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Heat stress: Don’t underestimate the danger



Heat is a leading weather-related killer, according to the National Weather Service, and Heat Awareness Day on May 23 is a good opportunity to think about strategies to avoid heat-related illnesses.

Extremely hot and humid weather makes it difficult for the body to regulate itself, and those who expect to be outdoors for personal or business activities should take precautions to avoid heat stress. Heat-related illnesses can range from heat cramps to heat exhaustion and heat stroke, which is a serious health emergency.

Infants and children, the elderly and people with certain chronic health conditions or who take certain prescription medications are at greater risk from heat stress. Construction workers and others who must work in hot environments should take extra precautions, especially if they are required to wear heavy protective clothing on the job.

Signs of heat exhaustion

If you are working or playing outdoors, monitor for signs of heat exhaustion, which can lead to heat stroke:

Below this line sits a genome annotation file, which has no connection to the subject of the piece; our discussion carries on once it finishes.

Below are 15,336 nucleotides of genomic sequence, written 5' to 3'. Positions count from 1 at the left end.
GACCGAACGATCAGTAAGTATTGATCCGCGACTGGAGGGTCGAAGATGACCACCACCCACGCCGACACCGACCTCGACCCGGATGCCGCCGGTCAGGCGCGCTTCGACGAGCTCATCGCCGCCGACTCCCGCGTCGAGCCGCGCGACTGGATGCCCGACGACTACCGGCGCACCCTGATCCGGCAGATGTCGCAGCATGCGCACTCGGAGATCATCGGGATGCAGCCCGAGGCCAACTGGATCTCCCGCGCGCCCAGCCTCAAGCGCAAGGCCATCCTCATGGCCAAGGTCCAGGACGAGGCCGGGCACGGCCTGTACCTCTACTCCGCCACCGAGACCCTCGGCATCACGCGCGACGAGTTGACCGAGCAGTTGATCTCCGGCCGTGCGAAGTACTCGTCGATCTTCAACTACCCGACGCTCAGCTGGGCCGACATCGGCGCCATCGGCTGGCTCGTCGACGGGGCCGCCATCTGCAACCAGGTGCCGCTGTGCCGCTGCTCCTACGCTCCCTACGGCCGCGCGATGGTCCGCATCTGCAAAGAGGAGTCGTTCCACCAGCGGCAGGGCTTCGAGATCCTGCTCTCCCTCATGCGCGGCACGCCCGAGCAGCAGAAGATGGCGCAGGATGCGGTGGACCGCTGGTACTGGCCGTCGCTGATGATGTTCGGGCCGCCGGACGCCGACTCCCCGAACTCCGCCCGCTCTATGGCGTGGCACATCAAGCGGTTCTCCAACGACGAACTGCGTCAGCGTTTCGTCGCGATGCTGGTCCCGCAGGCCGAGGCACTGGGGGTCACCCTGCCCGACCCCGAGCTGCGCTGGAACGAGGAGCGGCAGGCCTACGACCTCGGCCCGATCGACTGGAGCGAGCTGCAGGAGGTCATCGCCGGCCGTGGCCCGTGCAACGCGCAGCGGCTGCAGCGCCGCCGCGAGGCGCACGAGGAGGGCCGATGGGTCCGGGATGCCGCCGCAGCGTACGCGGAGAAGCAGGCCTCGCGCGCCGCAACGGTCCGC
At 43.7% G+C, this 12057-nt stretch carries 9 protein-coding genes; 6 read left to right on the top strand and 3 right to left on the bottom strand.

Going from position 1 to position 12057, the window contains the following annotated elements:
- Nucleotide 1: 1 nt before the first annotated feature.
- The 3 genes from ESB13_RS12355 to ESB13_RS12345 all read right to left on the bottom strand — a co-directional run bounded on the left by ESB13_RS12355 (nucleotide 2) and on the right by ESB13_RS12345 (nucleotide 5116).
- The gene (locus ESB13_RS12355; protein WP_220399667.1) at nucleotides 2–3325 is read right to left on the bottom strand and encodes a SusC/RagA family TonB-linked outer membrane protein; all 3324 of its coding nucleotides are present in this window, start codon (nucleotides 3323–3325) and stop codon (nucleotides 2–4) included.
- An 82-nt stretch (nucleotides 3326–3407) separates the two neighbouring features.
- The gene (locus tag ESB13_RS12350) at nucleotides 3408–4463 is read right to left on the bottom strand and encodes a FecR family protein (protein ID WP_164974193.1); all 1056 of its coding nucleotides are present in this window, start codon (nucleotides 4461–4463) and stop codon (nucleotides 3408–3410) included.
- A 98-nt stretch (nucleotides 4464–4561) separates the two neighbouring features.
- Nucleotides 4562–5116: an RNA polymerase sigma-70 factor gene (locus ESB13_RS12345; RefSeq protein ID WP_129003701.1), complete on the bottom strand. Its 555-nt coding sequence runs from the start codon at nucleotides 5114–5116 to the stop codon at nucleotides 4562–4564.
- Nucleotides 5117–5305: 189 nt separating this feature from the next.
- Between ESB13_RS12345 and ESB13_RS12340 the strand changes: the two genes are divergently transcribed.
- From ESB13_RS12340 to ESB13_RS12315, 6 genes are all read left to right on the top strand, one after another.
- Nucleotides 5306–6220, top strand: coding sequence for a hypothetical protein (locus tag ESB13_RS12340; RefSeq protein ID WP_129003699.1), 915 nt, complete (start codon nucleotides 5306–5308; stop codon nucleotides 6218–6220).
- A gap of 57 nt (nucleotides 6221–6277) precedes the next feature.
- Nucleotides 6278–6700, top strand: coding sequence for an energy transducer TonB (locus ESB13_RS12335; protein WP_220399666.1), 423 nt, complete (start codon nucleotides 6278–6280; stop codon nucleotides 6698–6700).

• Heavy sweating
  • Paleness
  • Muscle cramps
  • Tiredness
  • Weakness
  • Dizziness
  • Headache
  • Nausea or vomiting
  • Fainting
  • Skin: may be cool and moist
  • Pulse rate: fast and weak
  • Breathing: fast and shallow

Protect yourself:

  • Drink cool, nonalcoholic beverages. If you take medications or are on a liquid-restricted diet, ask your doctor for advice. Avoid extremely cold liquids that can cause cramps.
  • Rest.
  • Take a cool shower, bath or sponge bath.
  • If possible, seek an air-conditioned environment. If you don’t have air conditioning, consider visiting an air-conditioned shopping mall or public library to cool off; some communities open cooling shelters when the heat index reaches a specified level.
  • Wear lightweight clothing.
  • If possible, remain indoors in the heat of the day.
  • Do not engage in strenuous activities.

For those who must work outdoors in the heat, employers should consider:

  • Adjust work schedules; perform work during cooler hours of the day (early morning or evening) if possible.
  • Mandate work slowdowns as needed.
  • Rotate personnel: alternate job functions to minimize overstress or overexertion at one task.
  • Provide shelter (air-conditioned, if possible) or shaded areas as a respite area for employees.
  • Maintain workers’ body fluids at normal levels.

The Occupational Safety and Health Administration offers a free app for iPhone and Android smartphones to help assess when the heat index requires you to take protective action. Find them in the app store for your device; more information is available from OSHA.

Submitted by Troy Dohmeyer and Linda Poulemanos

Posted 11:06 AM

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